Posted: 7/23/01

Another Rush For Unpredictable Tucker
by Paul Fischer

Paul was able to get Mr. Tucker to sit still for a moment and discuss Rush Hour 2.


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Chris Tucker is not who you would define as predictable. The irreverent comedian is back with Jackie Chan in Rush Hour 2 - his first film since the original. Paul Fischer discovered that Tucker is one guy who refuses to take himself too seriously. He met him in Los Angeles

PF: So Brett [Ratner, director] said that you're gay and that Jackie Chan kicked your ass a lot during the filming of Rush Hour 2.

CT: I'm going to tell you the truth. I saw Brett crying. He was in Hong Kong downstairs at a breakfast table. Nobody was there, it was like four in the morning and we had just finished filming. I was like: "What's wrong?" He said, "Chris, I've got to tell you something; I don't want you to tell anyone else". I said, "I promise." He said, "I am gay. I've been gay for five years." I said, "That's you, man. Don't worry about it. Don't be down because you are gay." But that was the thing. He was going to tell me that he got raped by ten men. I said what. Oh...I'm playing with ya.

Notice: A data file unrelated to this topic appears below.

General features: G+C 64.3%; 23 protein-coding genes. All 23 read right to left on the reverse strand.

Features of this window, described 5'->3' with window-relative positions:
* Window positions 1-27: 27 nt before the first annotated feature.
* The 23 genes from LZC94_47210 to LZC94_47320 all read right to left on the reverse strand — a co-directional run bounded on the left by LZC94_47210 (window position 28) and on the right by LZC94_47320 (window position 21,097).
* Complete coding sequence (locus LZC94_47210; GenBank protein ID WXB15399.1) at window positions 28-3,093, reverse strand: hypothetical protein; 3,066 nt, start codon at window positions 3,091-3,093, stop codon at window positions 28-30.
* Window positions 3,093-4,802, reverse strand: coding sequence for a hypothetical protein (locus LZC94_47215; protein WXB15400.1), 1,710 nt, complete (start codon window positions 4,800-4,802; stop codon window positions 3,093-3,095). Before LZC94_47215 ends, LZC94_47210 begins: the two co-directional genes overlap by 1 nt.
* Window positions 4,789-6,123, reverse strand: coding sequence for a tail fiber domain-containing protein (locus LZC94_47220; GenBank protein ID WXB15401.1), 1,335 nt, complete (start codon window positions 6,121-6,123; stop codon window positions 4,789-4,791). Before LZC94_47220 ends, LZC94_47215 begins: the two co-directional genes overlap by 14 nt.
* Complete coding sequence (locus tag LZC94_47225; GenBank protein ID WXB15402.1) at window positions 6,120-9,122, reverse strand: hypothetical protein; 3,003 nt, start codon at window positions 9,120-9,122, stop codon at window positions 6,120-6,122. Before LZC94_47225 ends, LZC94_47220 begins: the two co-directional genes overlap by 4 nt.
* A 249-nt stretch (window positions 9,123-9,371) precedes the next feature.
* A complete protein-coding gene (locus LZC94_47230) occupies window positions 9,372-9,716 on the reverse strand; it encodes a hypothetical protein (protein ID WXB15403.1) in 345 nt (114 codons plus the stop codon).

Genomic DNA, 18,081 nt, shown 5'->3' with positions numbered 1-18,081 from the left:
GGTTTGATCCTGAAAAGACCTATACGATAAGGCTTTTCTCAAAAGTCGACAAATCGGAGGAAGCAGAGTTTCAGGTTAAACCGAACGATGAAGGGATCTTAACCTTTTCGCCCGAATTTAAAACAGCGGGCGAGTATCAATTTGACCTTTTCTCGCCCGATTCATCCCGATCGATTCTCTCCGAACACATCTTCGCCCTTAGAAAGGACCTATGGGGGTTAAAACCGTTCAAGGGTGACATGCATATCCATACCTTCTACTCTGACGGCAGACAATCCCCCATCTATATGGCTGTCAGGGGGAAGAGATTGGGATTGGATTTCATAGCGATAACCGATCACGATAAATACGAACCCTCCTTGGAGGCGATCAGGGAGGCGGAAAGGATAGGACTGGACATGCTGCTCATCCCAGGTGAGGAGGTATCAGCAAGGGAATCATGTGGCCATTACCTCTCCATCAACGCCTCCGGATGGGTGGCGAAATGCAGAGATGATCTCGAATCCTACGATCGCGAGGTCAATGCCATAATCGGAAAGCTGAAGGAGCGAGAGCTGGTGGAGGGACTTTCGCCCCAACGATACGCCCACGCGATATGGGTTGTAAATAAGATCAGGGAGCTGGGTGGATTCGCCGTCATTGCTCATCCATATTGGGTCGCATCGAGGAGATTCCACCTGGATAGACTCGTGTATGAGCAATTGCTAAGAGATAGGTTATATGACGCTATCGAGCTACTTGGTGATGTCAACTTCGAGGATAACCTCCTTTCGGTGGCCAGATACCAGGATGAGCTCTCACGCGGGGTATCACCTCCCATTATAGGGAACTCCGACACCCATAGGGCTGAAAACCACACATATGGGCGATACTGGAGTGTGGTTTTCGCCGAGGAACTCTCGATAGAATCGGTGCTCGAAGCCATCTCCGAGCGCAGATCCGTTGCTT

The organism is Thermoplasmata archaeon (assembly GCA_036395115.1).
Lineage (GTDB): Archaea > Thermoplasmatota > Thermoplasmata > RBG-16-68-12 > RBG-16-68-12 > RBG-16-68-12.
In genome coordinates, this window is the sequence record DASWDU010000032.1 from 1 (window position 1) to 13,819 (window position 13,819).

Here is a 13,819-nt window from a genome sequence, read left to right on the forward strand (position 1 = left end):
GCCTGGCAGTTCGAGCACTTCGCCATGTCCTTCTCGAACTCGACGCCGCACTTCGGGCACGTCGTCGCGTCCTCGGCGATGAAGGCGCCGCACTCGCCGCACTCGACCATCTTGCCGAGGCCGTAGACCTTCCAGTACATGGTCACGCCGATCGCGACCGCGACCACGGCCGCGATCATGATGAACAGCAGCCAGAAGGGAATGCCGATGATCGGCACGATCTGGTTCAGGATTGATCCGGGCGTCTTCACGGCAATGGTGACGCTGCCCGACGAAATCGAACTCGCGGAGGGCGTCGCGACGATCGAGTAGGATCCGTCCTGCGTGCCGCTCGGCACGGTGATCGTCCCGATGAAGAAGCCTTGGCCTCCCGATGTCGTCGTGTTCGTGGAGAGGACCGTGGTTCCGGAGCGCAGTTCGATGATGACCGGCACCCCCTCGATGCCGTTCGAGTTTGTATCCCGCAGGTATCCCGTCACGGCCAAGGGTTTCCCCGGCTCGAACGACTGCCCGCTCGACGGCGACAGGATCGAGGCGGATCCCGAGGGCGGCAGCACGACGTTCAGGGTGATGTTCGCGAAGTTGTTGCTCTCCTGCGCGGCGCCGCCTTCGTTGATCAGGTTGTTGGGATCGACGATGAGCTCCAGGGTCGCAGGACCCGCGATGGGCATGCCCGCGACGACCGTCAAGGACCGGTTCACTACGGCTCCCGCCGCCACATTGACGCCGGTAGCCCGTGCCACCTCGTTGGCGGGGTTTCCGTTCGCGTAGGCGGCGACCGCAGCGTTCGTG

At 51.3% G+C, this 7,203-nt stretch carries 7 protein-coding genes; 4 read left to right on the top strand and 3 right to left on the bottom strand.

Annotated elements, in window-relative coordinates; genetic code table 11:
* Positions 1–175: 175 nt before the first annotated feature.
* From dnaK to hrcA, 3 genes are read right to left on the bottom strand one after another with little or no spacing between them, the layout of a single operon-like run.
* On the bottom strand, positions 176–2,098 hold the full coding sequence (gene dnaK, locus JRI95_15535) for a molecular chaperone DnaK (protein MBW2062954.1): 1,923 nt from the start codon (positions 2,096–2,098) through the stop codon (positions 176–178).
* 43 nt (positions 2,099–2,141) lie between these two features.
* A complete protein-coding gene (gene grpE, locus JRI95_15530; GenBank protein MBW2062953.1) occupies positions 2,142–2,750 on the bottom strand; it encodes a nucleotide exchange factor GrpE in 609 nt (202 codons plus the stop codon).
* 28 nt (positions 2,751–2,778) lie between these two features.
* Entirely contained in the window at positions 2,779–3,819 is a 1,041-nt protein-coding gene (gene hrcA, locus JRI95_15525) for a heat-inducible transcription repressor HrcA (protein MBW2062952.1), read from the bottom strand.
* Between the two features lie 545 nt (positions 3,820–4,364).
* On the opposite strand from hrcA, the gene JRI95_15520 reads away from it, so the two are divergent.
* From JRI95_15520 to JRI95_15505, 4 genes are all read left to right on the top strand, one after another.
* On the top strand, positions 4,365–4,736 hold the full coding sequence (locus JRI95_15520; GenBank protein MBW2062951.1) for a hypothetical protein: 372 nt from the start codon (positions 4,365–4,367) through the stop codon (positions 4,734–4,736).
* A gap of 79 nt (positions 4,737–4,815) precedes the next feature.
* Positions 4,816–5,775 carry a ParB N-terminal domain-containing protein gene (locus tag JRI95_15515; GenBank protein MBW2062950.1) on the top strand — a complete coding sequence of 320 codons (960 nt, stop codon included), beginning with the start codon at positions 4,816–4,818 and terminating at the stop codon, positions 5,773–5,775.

PF: Is this the kind of stuff you talk about with Jackie?

CT: Jackie doesn't know what I'm talking about. I talk about him all the time. I talk about him. We had interpreters because we could afford them but we talk. Jackie understands what he wants to understand. When you start talking about money he's like "I don't know what the hell you are talking about."

PF: What makes your team so special?

CT: It's just the personalities, the chemistry. You never really have seen a Chinese guy and a black guy together. That's just funny right there. We are just too funny coaches and everybody always picks on Asian people and black people are just funny. We do funny things because of the way we were raised up. That's different because you've seen the white guy, black guy thing over and over again and it worked. But this is a fresh new turn on the buddies thing.

PF: Why has it taken you so long to do another film?